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‘Little Mermaid’ Soundtrack Criticism Prompts a Question: Why Forget Broadway?

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The soundtrack for the new, live-action version of The Little Mermaid came out on Spotify yesterday, and while fans were clearly blown away by some of the renditions presented – like Melissa McCarthy’s “Poor Unfortunate Souls.” Unfortunately, some other songs weren’t as popular.

Critics online did not, overall, seem to be fans of the new songs added to the Little Mermaid soundtrack. They especially did not like Scuttle’s new song, “The Scuttlebutt,” sung by Awkwafina and composed for the film by Lin-Manuel Miranda, in part because it was so distinctly his style that it feels out of place surrounded by the music of Alan Menken and Howard Ashman.

Related: ‘The Little Mermaid’ Star Launches Campaign to Join ‘Star Wars’

While the rest of the internet debates the casting of Awkwafina and the songwriting of Lin-Manuel Miranda, however, another argument has cropped up.

User @ThemeParkLore said it best:

Little Mermaid soundtrack sounds great! It’s just weird that it’s the third time Disney has had an entire album of songs made for a Broadway adaptation and used none of them in the live action remake, while creating songs that are objectively worse instead.

Related: Tony Nominations See Big Box Office Boost, Lack of Broadcast May Not Hurt As Predicted

Fans of the Broadway musical version of The Little Mermaid have been wondering – why would they write so many new songs for this new movie, when the songs from the musical were right there all along?

The Little Mermaid musical came out on Broadway in 2007, and it included a smorgasbord of new songs from which the composer and directors could have chosen. “Beyond My Wildest Dreams” is basically the same song as “For The First Time,” and arguably gets more information across.

“Her Voice” is a lilting, heartrending melody that one really cannot compare to “Wild Uncharted Waters.” Instead of “Scuttlebutt,” you have “Human Stuff,” which, while it doesn’t add much to the show, at least fits in with the other numbers.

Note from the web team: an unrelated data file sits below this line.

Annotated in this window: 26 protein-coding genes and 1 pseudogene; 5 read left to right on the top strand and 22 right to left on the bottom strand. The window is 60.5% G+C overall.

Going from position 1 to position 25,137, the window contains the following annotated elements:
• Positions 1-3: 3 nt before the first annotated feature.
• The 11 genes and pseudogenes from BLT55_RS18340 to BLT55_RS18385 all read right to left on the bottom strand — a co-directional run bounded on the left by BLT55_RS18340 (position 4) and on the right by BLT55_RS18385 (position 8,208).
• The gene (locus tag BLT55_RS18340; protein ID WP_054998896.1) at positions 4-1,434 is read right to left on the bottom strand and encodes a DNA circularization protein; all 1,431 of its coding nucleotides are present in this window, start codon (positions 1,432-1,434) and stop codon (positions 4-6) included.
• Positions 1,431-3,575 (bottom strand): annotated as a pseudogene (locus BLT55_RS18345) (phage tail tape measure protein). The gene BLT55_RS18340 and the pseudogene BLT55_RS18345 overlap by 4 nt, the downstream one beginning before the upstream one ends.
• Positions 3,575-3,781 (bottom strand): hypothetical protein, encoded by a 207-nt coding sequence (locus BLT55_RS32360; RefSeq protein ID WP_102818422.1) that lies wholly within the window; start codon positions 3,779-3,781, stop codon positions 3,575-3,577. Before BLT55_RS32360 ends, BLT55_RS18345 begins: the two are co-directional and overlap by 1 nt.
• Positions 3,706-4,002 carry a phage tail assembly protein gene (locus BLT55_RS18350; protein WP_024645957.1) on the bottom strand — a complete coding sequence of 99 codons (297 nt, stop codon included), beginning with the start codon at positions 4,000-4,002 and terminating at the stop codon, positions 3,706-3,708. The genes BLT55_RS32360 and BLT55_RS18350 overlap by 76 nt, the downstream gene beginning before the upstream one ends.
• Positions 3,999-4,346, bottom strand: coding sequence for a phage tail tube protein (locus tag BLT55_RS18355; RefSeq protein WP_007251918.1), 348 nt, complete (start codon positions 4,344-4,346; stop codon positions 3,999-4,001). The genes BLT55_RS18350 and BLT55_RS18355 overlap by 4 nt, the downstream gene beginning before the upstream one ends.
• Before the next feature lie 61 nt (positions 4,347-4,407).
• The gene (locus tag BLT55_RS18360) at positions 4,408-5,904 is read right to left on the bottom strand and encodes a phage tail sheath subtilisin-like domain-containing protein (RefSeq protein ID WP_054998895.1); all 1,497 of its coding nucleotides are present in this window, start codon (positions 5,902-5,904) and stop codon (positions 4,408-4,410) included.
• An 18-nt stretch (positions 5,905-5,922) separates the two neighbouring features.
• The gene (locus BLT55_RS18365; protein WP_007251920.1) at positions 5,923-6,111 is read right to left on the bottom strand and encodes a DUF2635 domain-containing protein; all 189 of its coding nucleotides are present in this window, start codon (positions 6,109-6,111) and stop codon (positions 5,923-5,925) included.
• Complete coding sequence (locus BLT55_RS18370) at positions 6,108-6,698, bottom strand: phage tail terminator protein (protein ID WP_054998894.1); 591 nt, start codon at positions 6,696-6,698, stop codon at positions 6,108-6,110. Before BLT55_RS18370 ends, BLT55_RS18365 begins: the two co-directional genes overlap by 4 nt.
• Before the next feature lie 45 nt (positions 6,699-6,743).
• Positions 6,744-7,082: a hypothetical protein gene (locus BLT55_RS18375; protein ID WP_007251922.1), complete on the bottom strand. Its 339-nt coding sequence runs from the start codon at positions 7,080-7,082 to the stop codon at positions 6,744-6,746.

User @Geo_Was_Here said:

I still haven’t heard the full soundtrack, but while it’s not fair to compare, “Wild Uncharted Waters” felt lack-luster when “Her Voice” was right there. I loved “Speechless” & “Evermore”, but I don’t understand why not use the songs that worked already.

This brings another point to the fore, which is that The Little Mermaid hasn’t been the only Disney movie to suffer this fate. Beauty and the Beast and Aladdin also had stage musicals that had wonderful added numbers, both were made into live-action films, and neither film’s soundtrack featured the iconic songs that Broadway fans had come to love.

@LeviathanPop said:

Yeah see this was my issue with Aladdin’s live action remake… I’ll die mad that To Be Free was replaced by Speechless. Name a bigger downgrade!

Similarly, @JoshFromOrlando said:

I will never forgive B&tB for not using Home but lifting it for a moment of score. All I know is Hunchback better be the damn music from the musical if they are not gonna bring it to Broadway

Related: Ursula Leak Spoils ‘The Little Mermaid’

Admittedly, the song “Home” was used in the live action adaptation of Beauty and the Beast…for about two bars of the score, in the moment in the movie where it would usually go. It was almost like a tease for fans who knew what it was.

Why Didn’t They Use The Broadway Songs in the Live-Action ‘Little Mermaid?’

Of course, the real reason that this happens is that a movie cannot win the Oscar for “Best Original Song” if none of the songs on the soundtrack are original to that movie.

In other words, they ignore the existing songs crafted specifically to expand and deepen the story, using actual score from the original movie – songs that were essentially peer-reviewed through the process of workshopping the Broadway show – to just invent something entirely different that The Academy might like.

This gambit has never worked. The only time it came close was when Mary Poppins Returns was nominated for “The Place Where Lost Things Go.” This is a slightly different conversation, however, given that the original film was already live-action.

We must wonder if it’s worth it for Disney to keep following this model hoping for an Oscar nomination, when they already produce scores of films with original songs worthy of Oscars – and when some of the songs they’re cutting from their soundtracks are from shows that have won Tonys for their original scores.

At a certain point, you need to embrace that you are, in fact, re-making something.

Do you think Disney should put Broadway songs in their live-action movies? Let Inside the Magic know in the comments.



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